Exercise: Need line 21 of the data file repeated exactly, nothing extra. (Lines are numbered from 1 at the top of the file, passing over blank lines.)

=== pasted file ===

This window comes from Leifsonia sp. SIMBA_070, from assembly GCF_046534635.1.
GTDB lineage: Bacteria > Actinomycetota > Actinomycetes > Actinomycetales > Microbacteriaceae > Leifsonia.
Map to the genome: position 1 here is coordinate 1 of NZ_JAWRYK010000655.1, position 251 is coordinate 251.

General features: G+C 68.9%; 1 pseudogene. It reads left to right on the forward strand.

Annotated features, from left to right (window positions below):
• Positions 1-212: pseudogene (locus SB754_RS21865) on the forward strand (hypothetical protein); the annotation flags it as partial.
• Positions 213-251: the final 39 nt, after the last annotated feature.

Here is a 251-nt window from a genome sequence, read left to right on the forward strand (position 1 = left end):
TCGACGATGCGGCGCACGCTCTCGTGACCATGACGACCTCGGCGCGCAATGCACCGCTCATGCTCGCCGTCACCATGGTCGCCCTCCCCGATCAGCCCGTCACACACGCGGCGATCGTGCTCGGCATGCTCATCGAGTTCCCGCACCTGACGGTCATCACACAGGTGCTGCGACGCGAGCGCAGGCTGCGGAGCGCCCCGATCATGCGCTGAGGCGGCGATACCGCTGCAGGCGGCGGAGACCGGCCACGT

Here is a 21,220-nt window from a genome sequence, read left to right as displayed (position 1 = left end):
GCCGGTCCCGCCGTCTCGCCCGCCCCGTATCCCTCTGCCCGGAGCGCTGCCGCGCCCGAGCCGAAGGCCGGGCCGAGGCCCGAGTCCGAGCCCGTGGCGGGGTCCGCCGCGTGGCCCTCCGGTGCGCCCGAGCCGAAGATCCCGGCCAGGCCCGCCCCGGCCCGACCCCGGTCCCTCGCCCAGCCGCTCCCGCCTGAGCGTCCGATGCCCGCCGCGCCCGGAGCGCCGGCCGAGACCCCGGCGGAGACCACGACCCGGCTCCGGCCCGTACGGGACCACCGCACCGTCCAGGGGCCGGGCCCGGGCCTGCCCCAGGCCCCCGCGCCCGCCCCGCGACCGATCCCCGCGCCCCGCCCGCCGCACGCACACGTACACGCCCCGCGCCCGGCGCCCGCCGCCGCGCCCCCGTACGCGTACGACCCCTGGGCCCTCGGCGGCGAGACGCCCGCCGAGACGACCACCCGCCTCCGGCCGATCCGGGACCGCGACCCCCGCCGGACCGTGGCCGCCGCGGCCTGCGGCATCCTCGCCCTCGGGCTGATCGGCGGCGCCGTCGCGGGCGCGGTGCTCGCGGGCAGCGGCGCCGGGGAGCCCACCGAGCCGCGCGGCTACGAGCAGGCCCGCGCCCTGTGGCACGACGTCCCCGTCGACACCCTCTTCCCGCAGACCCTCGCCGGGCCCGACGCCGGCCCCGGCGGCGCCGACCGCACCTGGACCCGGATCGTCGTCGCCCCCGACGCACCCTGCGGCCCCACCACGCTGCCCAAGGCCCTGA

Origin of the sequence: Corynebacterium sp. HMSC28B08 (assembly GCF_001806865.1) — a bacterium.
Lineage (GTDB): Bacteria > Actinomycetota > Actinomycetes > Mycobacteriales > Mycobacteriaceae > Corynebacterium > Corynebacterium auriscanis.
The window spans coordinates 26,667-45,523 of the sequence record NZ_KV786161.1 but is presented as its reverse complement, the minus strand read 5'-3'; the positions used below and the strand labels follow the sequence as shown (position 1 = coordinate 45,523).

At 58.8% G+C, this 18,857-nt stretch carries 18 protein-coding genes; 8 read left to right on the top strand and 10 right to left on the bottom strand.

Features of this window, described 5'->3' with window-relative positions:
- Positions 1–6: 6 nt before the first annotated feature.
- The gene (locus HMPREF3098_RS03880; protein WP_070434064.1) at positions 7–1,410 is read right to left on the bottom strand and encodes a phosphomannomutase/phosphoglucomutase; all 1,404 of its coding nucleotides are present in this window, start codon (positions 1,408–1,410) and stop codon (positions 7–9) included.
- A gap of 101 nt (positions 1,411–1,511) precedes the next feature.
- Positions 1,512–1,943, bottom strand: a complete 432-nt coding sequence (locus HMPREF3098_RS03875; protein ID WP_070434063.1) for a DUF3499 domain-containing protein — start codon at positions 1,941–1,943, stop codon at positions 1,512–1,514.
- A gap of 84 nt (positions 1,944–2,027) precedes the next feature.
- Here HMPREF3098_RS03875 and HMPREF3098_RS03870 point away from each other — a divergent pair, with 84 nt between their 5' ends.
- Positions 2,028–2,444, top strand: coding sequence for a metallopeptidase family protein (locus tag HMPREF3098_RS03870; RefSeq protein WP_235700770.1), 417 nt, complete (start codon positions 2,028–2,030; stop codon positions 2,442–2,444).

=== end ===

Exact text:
- A gap of 84 nt (positions 1,944–2,027) precedes the next feature.